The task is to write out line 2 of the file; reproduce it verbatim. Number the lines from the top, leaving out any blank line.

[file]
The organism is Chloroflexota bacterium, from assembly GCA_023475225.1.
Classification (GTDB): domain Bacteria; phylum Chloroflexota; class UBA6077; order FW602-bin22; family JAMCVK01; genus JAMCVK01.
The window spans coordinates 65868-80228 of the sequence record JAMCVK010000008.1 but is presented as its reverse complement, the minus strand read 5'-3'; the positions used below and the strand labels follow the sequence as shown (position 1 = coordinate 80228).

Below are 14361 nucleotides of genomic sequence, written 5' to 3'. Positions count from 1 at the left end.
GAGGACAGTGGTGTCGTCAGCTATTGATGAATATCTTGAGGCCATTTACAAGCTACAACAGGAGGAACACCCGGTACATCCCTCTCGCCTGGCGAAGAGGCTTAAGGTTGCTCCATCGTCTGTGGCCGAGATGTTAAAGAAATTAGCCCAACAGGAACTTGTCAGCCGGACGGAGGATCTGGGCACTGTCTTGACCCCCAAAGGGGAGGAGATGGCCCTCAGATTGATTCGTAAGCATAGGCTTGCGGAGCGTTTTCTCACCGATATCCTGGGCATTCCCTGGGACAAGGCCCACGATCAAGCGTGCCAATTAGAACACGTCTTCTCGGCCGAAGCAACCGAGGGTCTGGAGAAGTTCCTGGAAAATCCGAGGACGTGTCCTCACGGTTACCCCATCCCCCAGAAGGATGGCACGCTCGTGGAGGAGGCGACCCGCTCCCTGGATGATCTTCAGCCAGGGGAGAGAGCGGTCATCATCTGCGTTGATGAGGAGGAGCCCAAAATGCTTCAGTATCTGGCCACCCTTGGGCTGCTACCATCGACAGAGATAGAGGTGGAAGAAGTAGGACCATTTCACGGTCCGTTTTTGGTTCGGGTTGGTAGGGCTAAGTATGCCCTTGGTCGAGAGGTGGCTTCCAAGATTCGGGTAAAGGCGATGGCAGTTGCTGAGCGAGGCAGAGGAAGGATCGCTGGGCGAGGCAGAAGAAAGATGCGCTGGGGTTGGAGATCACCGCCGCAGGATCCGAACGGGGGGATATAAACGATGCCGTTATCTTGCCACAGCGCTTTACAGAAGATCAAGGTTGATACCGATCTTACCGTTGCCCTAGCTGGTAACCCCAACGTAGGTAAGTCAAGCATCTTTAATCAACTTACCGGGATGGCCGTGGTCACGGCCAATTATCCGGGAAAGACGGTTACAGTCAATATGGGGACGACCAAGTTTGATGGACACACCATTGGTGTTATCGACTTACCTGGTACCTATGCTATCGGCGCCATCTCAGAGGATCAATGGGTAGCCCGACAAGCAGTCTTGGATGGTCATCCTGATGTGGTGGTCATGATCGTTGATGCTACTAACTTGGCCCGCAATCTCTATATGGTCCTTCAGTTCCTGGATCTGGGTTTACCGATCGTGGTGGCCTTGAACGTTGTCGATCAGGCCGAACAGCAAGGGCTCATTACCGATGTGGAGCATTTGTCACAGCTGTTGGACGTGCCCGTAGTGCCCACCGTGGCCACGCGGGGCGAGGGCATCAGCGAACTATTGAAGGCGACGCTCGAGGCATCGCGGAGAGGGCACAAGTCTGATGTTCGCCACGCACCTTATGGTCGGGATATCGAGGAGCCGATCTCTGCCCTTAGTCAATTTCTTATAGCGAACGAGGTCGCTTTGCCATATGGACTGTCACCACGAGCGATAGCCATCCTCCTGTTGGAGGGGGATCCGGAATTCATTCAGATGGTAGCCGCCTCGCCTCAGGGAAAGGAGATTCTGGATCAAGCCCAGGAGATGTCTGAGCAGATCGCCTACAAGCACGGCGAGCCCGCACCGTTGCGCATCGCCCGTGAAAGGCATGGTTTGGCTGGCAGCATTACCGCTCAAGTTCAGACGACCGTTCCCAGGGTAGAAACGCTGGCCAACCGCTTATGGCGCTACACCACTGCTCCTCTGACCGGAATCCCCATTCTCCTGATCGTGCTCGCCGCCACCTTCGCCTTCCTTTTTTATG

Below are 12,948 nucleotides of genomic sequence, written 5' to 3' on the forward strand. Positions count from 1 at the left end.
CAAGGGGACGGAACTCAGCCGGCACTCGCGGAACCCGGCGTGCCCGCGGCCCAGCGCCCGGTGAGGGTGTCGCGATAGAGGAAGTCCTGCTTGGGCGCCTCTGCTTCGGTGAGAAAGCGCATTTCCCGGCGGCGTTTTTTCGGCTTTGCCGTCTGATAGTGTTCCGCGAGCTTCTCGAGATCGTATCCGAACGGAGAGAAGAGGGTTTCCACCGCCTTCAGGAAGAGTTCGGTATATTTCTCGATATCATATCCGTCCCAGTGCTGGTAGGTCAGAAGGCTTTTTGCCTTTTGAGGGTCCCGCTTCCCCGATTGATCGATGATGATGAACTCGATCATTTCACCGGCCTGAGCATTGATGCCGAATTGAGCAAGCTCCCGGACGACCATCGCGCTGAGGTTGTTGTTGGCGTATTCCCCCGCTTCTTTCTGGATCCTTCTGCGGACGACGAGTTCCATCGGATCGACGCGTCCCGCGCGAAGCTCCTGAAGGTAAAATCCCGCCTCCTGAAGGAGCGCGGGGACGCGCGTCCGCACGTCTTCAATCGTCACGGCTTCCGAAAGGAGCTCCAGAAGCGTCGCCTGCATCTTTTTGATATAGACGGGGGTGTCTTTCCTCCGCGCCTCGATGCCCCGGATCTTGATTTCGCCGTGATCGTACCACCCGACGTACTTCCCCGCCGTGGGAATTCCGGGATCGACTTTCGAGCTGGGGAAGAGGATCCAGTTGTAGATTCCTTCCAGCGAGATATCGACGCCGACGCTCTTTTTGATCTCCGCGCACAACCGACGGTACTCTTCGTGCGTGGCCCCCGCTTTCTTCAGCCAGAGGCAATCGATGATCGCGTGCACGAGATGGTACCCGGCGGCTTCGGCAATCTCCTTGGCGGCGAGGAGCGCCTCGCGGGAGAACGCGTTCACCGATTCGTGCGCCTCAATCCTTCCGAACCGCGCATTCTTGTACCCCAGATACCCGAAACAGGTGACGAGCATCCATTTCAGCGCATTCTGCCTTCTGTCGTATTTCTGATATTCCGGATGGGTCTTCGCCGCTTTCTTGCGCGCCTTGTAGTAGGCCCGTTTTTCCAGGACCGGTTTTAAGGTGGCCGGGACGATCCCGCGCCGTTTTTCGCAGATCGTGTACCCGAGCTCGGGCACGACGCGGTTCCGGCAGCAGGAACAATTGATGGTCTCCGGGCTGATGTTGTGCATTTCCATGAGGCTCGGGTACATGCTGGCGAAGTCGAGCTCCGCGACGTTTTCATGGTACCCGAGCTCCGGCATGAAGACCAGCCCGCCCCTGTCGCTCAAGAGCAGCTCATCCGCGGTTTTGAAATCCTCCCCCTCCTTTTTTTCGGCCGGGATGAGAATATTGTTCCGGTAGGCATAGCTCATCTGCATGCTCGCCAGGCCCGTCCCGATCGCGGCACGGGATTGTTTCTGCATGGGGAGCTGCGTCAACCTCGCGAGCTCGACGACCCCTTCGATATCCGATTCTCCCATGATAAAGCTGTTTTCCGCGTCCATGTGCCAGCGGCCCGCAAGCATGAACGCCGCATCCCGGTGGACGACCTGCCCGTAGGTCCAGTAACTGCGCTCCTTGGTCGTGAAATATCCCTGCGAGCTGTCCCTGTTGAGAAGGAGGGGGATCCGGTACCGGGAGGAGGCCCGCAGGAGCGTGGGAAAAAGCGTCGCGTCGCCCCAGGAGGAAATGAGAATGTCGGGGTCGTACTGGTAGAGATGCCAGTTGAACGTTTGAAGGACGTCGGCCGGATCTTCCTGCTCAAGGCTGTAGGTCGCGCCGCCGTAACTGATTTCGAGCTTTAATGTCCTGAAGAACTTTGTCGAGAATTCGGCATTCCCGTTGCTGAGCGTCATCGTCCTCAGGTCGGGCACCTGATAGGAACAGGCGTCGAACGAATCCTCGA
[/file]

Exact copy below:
Classification (GTDB): domain Bacteria; phylum Chloroflexota; class UBA6077; order FW602-bin22; family JAMCVK01; genus JAMCVK01.